About the Alexander Technique
“Change involves carrying out an activity against the habit of life.”
— F. M. Alexander
What is the Alexander Technique?
The Alexander Technique teaches us how to recover our integrity and stature by
We replace our reactions with constructive thought. This process improves mobility, alertness and performance while bringing relief from stiffness and stress. Alexander Technique is an educational method that has been used worldwide for over 100 years. Rather than addressing body, mind or spirit separately, it engages each person as a whole, subtracting needless effort from daily activity and redirecting action toward ease. The results can be profound: a freedom of movement and a natural grace that can transform our lives.
Why Study the Alexander Technique?
People study the Technique for a variety of reasons. The most common is to relieve pain by learning smoother and more skilled coordination. Another common reason is to enhance performance. Athletes, singers, dancers, and musicians use the Technique to improve breathing, vocal production, and speed and accuracy of movement.
The Alexander Technique can also benefit students of awareness practices such as t’ai chi, yoga, and meditation by increasing ease and presence. The most basic reason people study the Technique is to achieve greater conscious control of their reactions.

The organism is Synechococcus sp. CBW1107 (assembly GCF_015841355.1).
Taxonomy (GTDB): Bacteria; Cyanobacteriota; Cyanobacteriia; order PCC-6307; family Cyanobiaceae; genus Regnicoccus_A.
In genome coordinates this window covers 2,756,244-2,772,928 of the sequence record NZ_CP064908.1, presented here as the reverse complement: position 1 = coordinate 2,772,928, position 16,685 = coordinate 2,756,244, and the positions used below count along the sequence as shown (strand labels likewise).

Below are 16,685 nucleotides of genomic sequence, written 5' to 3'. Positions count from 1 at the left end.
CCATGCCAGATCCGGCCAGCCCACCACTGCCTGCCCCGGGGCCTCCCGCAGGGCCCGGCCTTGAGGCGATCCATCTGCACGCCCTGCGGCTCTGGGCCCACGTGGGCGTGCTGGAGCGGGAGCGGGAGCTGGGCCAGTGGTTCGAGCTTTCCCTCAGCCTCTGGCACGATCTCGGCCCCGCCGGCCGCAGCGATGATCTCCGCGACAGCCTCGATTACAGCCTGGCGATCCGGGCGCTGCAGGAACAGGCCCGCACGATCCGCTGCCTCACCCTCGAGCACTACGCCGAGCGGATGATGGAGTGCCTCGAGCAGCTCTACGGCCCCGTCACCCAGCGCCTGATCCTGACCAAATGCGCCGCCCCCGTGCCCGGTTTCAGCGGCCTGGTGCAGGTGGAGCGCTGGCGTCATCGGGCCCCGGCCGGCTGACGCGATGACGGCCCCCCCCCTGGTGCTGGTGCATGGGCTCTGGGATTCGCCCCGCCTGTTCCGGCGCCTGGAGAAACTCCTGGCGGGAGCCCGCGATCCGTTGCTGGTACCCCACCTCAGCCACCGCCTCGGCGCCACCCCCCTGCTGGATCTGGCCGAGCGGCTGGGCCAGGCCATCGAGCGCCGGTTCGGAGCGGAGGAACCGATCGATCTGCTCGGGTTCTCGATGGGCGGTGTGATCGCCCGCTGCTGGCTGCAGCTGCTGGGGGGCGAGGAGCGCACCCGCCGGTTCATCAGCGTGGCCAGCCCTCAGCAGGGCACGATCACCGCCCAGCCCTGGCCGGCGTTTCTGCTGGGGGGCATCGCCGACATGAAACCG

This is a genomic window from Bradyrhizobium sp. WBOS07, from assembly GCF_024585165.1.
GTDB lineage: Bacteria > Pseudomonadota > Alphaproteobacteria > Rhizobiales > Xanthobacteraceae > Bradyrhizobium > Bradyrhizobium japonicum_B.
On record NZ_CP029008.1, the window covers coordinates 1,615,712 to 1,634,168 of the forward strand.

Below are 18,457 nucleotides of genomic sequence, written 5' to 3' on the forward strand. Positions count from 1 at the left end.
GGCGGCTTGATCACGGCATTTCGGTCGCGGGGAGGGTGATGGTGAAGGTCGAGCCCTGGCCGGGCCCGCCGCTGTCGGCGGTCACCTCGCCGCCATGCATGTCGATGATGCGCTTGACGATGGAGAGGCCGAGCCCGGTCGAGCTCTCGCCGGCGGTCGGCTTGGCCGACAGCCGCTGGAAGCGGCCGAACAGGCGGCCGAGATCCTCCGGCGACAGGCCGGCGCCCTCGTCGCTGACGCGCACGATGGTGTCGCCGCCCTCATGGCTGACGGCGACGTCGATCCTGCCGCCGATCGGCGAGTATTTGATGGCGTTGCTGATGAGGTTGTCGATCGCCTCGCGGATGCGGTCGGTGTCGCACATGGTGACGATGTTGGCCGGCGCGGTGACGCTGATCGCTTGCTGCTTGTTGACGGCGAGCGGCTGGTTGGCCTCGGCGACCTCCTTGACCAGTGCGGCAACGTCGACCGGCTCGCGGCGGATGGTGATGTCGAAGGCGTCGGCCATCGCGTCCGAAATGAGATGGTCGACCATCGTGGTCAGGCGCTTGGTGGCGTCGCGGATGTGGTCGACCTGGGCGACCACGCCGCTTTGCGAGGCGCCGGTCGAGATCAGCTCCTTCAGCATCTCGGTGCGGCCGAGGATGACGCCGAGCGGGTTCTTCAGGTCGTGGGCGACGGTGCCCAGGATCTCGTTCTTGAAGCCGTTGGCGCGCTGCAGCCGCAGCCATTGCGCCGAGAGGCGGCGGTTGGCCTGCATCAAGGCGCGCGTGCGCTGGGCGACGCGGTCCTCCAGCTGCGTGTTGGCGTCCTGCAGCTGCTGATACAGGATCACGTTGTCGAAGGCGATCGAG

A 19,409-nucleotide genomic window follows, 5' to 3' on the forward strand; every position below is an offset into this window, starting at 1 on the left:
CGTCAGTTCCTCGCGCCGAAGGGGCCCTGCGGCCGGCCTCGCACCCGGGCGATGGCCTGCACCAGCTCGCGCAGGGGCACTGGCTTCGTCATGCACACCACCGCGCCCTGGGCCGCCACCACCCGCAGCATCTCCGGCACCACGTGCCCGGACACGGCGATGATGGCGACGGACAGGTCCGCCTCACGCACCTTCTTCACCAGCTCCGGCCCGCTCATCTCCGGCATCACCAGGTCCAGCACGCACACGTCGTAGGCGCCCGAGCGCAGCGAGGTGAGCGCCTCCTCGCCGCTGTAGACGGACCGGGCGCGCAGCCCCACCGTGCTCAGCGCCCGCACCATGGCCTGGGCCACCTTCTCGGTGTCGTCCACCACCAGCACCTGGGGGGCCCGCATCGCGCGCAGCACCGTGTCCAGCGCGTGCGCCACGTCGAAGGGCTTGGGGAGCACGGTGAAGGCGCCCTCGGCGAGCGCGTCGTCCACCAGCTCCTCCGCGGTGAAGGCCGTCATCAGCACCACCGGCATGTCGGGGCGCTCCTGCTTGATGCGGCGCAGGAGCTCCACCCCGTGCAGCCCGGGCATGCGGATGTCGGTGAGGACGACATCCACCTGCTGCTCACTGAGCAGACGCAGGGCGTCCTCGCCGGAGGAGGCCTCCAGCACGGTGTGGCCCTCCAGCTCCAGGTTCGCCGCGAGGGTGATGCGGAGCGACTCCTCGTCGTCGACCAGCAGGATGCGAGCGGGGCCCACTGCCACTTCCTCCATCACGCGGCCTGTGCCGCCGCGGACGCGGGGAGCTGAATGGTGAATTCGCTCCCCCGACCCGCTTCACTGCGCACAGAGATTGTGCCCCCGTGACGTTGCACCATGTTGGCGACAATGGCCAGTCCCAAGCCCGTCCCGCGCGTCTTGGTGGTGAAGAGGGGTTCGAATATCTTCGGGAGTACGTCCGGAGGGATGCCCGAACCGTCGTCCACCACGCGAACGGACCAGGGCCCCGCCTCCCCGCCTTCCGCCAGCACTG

How is it Taught?
Alexander Technique is typically taught in a series of private lessons. It is also taught in group classes in performing arts schools, continuing education programs, and other venues. Lessons help you become aware of habits you may have overlooked that interfere with your natural coordination. You learn how to let these patterns unwind and release their grip on you. In this way you can consciously redirect your whole self into an expanding state of being and functioning. Direct experience under a teacher’s guidance helps you learn to go about your daily activities with more and more ease.
The Alexander Technique is taught at Eastman and Julliard Schools of Music, American Physical Therapy Association, American Dance Festival, Bryn Mawr Rehabilitation Hospital, and other institutions.
Students of the Alexander Technique have included: Julie Andrews, David Ben Gurion, Raymond Dart, John Dewey, Aldous Huxley, Jeremy Irons, James Earl Jones, Paul McCartney, Paul Newman, Lynn Redgrave, George Bernard Shaw, Sting, Robin Williams, and many others.